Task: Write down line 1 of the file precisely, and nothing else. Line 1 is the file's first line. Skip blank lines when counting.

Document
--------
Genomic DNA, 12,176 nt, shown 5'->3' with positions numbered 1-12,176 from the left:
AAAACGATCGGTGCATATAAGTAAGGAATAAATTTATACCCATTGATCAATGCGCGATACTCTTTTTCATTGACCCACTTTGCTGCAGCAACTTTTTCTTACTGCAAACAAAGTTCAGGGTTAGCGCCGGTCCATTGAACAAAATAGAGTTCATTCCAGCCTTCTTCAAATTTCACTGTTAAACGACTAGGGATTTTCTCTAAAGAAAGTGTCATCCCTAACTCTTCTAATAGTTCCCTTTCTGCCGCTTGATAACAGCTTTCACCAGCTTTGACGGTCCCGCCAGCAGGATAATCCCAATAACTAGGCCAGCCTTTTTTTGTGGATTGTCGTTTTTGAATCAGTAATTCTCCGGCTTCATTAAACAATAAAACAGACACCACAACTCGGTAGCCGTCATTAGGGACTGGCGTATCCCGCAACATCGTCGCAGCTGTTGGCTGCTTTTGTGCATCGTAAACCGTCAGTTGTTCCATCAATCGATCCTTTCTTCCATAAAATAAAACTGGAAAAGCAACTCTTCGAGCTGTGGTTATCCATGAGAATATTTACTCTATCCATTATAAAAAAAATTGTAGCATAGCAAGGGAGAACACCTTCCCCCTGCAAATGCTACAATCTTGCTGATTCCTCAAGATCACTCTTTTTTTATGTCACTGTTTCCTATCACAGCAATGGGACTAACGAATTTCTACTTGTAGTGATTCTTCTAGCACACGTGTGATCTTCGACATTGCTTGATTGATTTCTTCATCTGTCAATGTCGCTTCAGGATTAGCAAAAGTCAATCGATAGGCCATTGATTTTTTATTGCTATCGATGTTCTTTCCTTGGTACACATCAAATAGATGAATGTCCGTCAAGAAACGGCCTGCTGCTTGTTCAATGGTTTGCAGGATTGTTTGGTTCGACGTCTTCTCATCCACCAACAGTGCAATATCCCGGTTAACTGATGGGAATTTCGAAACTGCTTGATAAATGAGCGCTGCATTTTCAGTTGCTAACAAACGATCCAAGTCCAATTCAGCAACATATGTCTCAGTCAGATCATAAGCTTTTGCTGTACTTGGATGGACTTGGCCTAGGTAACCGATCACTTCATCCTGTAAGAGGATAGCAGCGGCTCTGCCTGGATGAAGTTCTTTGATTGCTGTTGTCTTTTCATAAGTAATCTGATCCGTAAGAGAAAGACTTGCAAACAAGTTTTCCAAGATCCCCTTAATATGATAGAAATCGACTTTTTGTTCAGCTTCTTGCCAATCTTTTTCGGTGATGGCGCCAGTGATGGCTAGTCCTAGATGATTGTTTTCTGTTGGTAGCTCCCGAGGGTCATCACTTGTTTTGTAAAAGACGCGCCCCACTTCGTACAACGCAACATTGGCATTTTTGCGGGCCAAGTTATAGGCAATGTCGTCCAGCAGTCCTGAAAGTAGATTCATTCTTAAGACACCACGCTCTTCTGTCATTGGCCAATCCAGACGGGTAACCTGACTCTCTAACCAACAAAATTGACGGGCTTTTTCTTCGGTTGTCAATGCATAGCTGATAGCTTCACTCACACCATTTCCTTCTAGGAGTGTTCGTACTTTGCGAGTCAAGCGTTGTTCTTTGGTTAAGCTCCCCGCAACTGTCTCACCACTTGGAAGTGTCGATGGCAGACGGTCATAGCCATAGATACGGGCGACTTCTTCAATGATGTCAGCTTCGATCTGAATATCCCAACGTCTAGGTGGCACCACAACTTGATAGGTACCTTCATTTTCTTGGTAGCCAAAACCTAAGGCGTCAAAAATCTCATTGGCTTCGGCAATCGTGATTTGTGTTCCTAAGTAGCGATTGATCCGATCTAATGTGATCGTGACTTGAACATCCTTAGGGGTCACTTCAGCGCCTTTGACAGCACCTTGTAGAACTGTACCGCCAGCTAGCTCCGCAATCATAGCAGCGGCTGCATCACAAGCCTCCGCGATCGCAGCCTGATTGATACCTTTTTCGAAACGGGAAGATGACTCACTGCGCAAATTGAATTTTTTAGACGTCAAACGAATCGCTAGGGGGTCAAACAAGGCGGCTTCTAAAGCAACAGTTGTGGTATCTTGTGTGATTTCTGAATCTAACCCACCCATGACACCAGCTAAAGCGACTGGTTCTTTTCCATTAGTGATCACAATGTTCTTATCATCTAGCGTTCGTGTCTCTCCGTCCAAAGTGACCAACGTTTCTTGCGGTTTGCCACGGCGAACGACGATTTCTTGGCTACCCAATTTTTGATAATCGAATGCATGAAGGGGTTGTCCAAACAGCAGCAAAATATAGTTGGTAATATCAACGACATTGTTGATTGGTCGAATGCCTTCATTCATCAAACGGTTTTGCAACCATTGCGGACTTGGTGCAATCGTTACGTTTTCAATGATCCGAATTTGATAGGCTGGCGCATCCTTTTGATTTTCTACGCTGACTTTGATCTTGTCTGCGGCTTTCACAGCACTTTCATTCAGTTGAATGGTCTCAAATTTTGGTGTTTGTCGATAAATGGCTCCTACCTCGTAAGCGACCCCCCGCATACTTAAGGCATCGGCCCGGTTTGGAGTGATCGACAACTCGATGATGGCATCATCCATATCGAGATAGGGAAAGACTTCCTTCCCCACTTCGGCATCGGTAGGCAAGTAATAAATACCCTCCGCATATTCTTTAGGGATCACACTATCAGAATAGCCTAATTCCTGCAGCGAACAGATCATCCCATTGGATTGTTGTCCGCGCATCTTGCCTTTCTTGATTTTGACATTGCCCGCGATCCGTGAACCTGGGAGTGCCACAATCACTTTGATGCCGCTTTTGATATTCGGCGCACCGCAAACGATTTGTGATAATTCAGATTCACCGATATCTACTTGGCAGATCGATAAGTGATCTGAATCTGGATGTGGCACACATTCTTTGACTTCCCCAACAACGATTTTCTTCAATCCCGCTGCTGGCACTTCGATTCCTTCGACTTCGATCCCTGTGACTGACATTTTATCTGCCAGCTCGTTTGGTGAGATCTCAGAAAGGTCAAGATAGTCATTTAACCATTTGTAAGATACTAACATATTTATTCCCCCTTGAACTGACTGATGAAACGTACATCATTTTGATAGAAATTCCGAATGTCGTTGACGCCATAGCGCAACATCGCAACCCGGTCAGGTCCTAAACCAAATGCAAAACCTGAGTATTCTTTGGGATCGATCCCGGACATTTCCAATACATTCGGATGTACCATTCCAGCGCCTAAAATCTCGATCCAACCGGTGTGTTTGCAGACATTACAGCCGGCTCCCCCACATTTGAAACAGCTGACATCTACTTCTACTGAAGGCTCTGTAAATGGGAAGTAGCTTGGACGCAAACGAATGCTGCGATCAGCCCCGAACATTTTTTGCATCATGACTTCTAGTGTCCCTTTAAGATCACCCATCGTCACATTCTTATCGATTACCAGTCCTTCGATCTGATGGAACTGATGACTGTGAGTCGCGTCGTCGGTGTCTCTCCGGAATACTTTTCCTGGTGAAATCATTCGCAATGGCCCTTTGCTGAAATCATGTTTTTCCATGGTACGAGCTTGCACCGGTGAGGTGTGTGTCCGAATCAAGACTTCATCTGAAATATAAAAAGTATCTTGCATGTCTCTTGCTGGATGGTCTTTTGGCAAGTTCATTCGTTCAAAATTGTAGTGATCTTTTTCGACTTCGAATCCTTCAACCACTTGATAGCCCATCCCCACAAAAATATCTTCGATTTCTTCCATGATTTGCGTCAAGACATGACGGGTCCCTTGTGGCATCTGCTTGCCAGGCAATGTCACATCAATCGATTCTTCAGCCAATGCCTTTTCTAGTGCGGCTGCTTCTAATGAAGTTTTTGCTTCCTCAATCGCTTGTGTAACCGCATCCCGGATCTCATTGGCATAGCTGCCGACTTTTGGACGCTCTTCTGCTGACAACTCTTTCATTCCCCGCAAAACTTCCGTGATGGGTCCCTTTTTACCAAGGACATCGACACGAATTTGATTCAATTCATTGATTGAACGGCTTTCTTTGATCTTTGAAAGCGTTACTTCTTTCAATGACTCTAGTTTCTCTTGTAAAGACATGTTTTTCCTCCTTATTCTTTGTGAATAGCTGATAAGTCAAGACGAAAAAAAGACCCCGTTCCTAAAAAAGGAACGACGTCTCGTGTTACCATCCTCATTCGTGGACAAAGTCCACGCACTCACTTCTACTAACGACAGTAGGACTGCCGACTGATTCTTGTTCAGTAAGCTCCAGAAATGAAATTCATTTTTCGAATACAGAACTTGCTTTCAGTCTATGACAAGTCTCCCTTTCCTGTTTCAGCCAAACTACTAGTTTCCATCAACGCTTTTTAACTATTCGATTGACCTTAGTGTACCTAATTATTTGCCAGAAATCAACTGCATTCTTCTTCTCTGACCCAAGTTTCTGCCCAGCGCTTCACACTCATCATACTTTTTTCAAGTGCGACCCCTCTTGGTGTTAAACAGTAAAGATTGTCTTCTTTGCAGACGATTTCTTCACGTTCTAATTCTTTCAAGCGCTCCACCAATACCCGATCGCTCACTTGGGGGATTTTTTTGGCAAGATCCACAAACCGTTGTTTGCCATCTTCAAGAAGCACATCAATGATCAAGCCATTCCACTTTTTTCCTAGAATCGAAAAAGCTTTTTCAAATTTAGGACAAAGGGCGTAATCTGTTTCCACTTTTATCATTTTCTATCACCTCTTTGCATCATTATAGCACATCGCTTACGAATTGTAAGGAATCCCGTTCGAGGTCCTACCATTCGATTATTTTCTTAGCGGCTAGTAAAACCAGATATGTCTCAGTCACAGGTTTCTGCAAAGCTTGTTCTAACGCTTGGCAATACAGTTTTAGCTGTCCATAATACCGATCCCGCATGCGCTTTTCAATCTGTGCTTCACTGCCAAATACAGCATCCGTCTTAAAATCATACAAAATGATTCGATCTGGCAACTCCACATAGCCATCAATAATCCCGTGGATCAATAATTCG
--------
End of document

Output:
Genomic DNA, 12,176 nt, shown 5'->3' with positions numbered 1-12,176 from the left: